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National Issue

Highly Lethal Firearms and High-Capacity Magazines

Certain semi-automatic firearms, informally referred to as “assault weapons,” are military-style firearms with high muzzle velocity and a rapid rate of fire. High-capacity magazines are ammunition that allow firearms to be discharged repeatedly without reloading. Together, these kinds of firearms and magazines increase the lethality of gun violence. Sandy Hook Action Fund supports legislation prohibiting the sale and transfer of highly lethal firearms and magazines, especially to people under the age of 21.

What Does the Term, “Assault Weapons” Mean?

Although the definition of an assault rifle is “a military firearm…that has the capacity to switch between semi-automatic and fully automatic fire,” today, many policymakers and the media use “assault weapons” to describe semi-automatic firearms intended to fire multiple rounds in quick succession. These semi-automatic firearms can be used with detachable magazines that can fire more than 10 rounds of ammunition. These weapons were primarily designed for use in war and battlefields. But because there’s no federal restriction on their sales, civilians have been able to purchase these kinds of weapons to carry out some of our nation’s deadliest mass shootings.

What Are High-Capacity Magazines?

High-capacity magazines or “large-capacity magazines” are those that contain more than 10 rounds of ammunition. They can be used with any semi-automatic firearm that accepts a detachable magazine, including handguns, and allow the firearm user to fire repeatedly for longer periods of time without having to reload.

Why Limit Access?

Every time a shooter must pause to reload, there is an opportunity for lives to be saved. High-capacity magazines and semi-automatic weapons drastically reduce these opportunities, increasing the ability of a shooter to harm large numbers of people quickly. 

The shooter at Sandy Hook Elementary School had three weapons, including a military-style rifle, and 10 30-round magazines in his possession. In four minutes, he shot 154 bullets, killing 20 children and six adults. When he had to pause to reload, 11 children were able to escape.

How Effective Are Restrictions?

Laws restricting possession of these kinds of semi-automatic weapons and high-capacity magazines have been shown to be the best predictors of a state’s rate of mass shootings.1  States without these laws have significantly more high-fatality mass shootings and significantly higher death rates from such incidents than states with limits in place.2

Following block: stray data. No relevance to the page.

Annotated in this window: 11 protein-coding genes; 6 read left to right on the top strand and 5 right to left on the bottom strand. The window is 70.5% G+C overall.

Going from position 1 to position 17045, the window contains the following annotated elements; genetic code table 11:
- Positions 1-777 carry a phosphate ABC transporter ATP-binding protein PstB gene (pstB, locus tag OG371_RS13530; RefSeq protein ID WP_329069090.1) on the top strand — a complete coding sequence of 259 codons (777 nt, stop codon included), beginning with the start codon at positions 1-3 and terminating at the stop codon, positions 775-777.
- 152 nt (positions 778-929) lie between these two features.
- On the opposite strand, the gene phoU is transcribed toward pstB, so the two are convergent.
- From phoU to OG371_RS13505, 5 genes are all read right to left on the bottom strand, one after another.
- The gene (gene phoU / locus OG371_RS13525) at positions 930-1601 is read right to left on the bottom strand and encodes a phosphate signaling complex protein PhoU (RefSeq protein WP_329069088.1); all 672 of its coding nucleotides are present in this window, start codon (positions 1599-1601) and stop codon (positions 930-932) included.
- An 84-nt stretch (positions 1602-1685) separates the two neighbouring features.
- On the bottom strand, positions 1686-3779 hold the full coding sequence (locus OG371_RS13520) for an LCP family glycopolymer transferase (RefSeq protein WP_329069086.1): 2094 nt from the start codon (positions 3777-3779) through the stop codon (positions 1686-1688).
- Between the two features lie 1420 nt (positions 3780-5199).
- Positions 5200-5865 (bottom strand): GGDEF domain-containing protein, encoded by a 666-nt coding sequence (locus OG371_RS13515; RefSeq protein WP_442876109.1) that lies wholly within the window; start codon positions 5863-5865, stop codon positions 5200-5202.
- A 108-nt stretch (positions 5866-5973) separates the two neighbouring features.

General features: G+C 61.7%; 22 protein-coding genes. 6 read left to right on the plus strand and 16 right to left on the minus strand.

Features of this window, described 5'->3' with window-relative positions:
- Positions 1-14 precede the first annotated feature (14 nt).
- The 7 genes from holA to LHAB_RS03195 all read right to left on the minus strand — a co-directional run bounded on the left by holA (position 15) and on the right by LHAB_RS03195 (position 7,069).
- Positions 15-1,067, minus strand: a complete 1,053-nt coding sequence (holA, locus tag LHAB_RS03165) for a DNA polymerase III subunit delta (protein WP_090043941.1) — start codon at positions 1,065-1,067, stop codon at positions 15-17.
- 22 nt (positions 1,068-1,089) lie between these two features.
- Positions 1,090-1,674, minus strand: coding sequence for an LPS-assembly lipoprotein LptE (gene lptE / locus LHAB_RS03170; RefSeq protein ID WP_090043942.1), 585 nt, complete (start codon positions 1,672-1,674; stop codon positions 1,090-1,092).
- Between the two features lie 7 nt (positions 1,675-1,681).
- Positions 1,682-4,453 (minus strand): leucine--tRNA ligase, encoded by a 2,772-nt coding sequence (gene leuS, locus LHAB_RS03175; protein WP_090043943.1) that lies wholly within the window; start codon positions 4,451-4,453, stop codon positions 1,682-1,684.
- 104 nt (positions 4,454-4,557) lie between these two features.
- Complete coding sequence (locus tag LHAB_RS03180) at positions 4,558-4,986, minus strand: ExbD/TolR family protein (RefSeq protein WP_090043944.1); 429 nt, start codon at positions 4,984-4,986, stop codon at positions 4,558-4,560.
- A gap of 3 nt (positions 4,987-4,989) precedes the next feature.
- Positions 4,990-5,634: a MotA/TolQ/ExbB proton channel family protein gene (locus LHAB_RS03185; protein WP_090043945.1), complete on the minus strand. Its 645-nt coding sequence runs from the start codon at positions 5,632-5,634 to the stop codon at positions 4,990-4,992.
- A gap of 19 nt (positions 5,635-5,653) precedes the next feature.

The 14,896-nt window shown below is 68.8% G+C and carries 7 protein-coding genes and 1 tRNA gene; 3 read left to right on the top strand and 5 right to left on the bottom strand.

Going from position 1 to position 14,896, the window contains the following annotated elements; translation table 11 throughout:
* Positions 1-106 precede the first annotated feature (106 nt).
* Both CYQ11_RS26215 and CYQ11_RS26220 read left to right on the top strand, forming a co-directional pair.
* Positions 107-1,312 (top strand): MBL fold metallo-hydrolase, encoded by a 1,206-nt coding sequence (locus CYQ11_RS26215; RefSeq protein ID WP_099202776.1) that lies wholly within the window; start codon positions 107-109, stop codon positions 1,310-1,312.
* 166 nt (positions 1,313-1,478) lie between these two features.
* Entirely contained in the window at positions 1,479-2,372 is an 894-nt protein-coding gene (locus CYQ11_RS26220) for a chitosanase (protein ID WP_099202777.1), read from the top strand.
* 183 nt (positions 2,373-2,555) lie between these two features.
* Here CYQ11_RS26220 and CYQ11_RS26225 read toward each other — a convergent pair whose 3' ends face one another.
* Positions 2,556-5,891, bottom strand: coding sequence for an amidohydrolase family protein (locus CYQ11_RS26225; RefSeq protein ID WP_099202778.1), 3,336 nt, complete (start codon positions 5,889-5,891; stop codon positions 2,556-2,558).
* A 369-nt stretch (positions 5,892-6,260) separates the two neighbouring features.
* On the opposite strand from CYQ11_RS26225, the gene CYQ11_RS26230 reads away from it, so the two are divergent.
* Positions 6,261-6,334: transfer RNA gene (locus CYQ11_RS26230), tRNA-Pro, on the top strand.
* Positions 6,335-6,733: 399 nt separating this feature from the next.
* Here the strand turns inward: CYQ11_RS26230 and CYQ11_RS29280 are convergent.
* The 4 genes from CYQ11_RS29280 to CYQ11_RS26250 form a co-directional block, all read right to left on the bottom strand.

From 1994 to 2004, federal law made it illegal to transfer or possess large capacity magazines and certain semi-automatic firearms in the U.S. During this time, mass shooting fatalities were 70% less likely to occur than in periods before or after the law’s enforcement.3 After the law expired in 2004, there was a 183% increase in in high-fatality mass shootings and a 239% increase in deaths resulting from such shootings.4

Which States Have Magazine Limits?

As of June 2020, nine states and the District of Columbia have laws in place restricting the sale and possession of high-capacity magazines: California, Colorado, Connecticut, Hawaii, Maryland, Massachusetts, New Jersey, New York, and Vermont. Of those nine states, the following  also ban the sale of assault weapons: California, Connecticut, Hawaii, Maryland, Massachusetts, New Jersey, and New York.

What Can I Do?

Call on Congress to pass proven gun safety policies:

The GOSAFE Act would increase federal regulation of certain semi-automatic firearms, large-capacity magazines and related conversion devices.

The Keep Americans Safe Act (S. 298 / H.R. 625) would prohibit the sale and transfer of high-capacity magazines.

Related Issues

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Temporary Transfer Orders, (i.e., Extreme Risk Protection Orders (ERPOs) or “red flag laws”) empower family members, law enforcement, and other key individuals to respond to warning signs of potential violence or suicide.

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  1. Sam Petulla, “Here is 1 correlation between state gun laws and mass shootings,” CNN, October 5, 2017.

  2. Louis Klarevas, Andrew Conner, David Hemenway (2019), “The Effect of Large-Capacity Magazine Bans on High-Fatality Mass Shootings, 1990-2017,” American Journal of Public Health 109, 1754-1761

  3. Charles DiMaggio et al., “Changes in US Mass Shooting Deaths Associated with he 1994-2004 Federal Assault Weapons Ban: Analysis of Open-source Data,” Journal of Trauma and Acute Care Surgery 86, no. 1 (2019): 11-19.

  4. Christopher Ingraham, “It’s time to bring back the assault weapons ban, gun violence experts say,” The Washington Post, February 15, 2018.

  5. Gun Policy Remains Divisive, But Several Proposals Still Draw Bipartisan Support,” Pew Research Center, October 18, 2018.